“Here is a boy with five small barley loaves and two small fish,” Andrew tells Jesus. “But how far will they go among so many?”

It’s safe to conclude that Andrew didn’t commandeer some helpless kid’s lunch box, which means that when Jesus asked for ideas on how to feed the multitudes, that nameless boy stepped up. Jesus used his tiny gift to work a miracle.

Speaking of tiny gifts with a big meaning, no story in the Bible underscores how much God treasures the little things more than the one of a widow and her humble offering.

Mark tells us that Jesus stopped to watch the crowd put their money into the temple treasury. As Jesus looked on from a distance, “A poor widow came and put in two very small copper coins,worth only a fraction of a penny.”

Jesus then points out what really matters to Him. “I tell you the truth, this poor widow has put more into the treasury than all the others,” he declares, His face beaming with the pride of a father. “They all gave out of their wealth; but she, out of her poverty, put in everything—all she had to live on.”

Listen to the way The Message captures Jesus’ words: “All the others gave what they’ll never miss…she gave her all.” And like any good dad, God bragged about her to His friends.

The widow “gave her all.” To the temple treasury, to the other worshippers, to the rest of the world, it may have been just a fraction of a penny. But to the God of creation, it was everything. And He stopped everything to take notice. He even immortalized her in His autobiography.

Delighting in You
The widow in this story is an archetype of all who are overlooked by the world. But what the world overlooks, God exalts. In fact, it was God’s idea to put her act of sacrifice on His fridge. The Father does the same with us when we do the right things for the right reasons. It’s only when we start to think of the little things as a big deal that we become small in God’s eyes.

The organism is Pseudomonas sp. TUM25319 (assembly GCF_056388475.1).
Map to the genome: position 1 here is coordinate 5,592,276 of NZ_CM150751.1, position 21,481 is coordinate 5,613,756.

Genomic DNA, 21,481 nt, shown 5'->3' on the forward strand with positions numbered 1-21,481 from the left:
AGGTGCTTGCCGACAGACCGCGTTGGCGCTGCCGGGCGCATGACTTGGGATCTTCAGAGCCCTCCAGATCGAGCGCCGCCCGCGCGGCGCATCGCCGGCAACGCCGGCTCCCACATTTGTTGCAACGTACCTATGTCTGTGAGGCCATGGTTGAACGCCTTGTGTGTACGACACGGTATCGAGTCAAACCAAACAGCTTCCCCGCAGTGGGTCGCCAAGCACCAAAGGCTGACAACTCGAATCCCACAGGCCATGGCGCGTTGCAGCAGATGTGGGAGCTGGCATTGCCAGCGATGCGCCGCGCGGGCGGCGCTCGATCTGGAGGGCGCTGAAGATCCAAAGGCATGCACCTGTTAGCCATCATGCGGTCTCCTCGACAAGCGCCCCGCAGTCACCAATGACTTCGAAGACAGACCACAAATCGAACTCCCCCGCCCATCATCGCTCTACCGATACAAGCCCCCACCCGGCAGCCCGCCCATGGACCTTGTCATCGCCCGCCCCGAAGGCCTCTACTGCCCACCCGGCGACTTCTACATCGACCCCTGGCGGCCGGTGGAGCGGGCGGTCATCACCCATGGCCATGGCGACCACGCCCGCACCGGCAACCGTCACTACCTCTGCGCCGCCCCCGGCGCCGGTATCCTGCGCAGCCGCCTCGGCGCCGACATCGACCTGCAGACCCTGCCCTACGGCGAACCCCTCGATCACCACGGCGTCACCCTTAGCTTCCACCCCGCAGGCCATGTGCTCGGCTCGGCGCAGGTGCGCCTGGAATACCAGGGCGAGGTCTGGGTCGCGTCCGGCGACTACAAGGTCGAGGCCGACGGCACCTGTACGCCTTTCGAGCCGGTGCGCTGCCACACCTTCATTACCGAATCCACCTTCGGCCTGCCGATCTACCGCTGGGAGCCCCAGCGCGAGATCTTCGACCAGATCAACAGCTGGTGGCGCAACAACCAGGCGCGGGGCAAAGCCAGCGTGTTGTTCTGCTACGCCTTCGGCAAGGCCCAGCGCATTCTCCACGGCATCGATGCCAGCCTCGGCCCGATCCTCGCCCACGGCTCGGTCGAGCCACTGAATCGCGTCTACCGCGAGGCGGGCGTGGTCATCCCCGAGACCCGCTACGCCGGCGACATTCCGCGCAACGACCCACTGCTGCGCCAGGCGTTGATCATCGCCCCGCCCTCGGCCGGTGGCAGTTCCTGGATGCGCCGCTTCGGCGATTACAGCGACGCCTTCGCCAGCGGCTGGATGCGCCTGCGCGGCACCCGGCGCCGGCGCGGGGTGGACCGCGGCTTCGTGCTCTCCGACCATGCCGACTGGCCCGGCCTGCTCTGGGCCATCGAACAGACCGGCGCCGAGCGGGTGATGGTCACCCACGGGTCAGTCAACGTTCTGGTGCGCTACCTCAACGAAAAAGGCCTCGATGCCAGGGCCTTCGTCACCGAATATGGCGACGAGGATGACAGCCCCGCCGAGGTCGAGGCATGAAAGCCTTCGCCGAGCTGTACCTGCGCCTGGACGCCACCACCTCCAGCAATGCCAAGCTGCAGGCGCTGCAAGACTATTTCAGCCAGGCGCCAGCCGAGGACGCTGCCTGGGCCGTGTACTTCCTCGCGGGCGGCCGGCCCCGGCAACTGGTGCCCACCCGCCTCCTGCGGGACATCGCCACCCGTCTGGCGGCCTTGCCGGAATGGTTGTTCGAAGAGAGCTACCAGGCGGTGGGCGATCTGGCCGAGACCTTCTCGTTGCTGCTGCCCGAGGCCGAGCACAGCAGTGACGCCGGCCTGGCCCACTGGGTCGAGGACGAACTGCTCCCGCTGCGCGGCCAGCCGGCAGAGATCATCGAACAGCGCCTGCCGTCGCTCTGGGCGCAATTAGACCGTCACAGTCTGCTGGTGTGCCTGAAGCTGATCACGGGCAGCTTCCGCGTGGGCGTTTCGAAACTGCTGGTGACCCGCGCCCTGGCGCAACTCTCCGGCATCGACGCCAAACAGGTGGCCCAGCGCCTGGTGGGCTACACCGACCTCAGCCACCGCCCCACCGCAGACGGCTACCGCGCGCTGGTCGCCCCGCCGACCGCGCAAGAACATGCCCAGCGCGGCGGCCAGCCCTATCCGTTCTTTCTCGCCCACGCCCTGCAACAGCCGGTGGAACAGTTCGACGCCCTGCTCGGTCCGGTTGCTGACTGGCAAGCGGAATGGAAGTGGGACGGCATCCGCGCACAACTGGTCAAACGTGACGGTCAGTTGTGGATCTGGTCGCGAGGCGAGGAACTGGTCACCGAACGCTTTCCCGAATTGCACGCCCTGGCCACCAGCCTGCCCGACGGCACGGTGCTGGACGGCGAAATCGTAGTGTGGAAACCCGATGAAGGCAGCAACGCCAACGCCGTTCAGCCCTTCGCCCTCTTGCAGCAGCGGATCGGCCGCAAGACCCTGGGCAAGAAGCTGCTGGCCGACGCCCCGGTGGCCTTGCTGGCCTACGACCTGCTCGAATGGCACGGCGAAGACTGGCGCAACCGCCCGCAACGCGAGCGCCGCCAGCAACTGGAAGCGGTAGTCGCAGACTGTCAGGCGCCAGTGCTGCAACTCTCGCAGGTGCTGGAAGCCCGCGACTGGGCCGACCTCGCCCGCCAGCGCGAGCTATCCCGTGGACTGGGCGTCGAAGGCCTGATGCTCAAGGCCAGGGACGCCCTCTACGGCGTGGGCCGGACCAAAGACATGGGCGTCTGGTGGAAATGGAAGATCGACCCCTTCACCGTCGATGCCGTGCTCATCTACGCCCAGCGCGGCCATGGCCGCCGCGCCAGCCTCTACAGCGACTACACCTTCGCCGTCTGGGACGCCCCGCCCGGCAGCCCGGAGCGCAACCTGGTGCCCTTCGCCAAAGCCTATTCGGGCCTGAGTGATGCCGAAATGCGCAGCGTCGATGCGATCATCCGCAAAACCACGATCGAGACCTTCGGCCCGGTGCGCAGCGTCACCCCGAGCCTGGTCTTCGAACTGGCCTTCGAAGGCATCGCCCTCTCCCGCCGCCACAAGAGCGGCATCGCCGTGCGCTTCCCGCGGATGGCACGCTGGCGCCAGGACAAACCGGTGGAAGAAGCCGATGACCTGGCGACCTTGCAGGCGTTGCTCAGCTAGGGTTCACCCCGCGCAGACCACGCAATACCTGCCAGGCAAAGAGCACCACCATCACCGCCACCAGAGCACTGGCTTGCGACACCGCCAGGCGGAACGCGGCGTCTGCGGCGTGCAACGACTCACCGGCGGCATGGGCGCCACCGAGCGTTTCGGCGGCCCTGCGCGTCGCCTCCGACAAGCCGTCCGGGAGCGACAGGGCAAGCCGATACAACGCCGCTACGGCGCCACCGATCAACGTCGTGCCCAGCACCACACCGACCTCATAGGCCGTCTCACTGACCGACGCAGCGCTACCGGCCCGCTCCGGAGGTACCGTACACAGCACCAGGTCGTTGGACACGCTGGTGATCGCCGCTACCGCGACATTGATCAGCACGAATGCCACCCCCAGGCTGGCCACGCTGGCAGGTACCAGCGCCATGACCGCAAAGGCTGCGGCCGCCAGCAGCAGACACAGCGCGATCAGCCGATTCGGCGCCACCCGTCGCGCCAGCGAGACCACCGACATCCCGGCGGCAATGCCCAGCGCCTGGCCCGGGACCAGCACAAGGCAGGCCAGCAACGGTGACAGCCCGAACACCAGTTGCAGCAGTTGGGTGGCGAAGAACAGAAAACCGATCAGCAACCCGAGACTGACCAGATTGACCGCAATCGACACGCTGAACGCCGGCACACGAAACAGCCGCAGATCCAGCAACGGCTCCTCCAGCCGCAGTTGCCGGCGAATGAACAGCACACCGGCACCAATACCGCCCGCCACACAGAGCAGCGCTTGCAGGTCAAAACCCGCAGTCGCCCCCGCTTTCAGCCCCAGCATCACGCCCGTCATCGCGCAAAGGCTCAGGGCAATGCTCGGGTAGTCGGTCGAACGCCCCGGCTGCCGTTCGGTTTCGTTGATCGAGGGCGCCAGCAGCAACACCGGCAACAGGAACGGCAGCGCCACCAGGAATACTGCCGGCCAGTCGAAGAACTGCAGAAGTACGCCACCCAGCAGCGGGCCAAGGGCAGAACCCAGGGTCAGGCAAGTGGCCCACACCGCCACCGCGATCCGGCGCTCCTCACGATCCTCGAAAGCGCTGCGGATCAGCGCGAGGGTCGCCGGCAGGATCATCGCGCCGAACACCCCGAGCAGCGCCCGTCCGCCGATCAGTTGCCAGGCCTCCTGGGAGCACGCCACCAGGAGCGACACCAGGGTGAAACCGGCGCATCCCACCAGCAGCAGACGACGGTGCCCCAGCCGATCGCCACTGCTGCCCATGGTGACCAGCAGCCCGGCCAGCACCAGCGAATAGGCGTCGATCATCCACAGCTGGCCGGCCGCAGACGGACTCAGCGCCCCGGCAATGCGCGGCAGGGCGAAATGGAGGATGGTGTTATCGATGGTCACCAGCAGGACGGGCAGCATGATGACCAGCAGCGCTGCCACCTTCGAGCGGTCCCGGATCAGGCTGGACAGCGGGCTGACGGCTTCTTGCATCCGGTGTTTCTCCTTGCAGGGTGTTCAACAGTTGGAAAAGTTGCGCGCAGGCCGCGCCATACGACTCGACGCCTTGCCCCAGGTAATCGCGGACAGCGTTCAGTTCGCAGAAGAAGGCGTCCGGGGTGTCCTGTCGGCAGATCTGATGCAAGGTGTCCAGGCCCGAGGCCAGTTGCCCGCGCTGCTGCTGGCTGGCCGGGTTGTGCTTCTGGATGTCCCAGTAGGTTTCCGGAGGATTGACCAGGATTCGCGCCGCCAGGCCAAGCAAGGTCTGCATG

This isn’t to say that works can save us, or that God needs us to carry out His plan. We need God—not the other way around. But when we help, it brings the Father joy and makes Him proud.

When a young couple waits until they’re married, their work goes on the Father’s fridge. When an old couple keeps their promise to God and each other, their work goes on His fridge.

When parents tackle the endless task of nurturing little ones into godly leaders and thoughtful citizens, their work goes on His fridge.

When a boss treats her employees as God treats His children, her work goes on His fridge. When employees do their best, their work goes on His fridge.

When volunteers show up, pitch in and help out, even when they don’t want to—perhaps especially when they don’t want to—their work goes on His fridge.

When a neighbor protects a battered woman, when a family protects an unwed mom, when a nation protects an unborn child, their work goes on His fridge.

When people defend the defenseless—whether on a playground or a battleground—their work goes on His fridge. 

Whenever you do what’s right—especially when you can get away with doing what’s wrong—your work goes on His fridge. As Zephaniah so beautifully puts it, the Lord takes “great delight in you” and “rejoices over you.”

Piece by Piece

Why would He do that? Why would He stop everything to praise a penny offering or mention that His all-you-can-eat feast for 5,000 began with a young man’s lunch pail? Why does He care about the little things, the tiny details, the supporting cast?

Perhaps it’s because each of us are his “handiwork,” as Paul writes in his letter to the Ephesians. In the original, Paul used the word poiema, conveying the notion of a work of art. When we use the gifts He gives us to do what we were made to do, we reflect Him and take our place in the great mosaic our Father—our Abba—is piecing together on His fridge.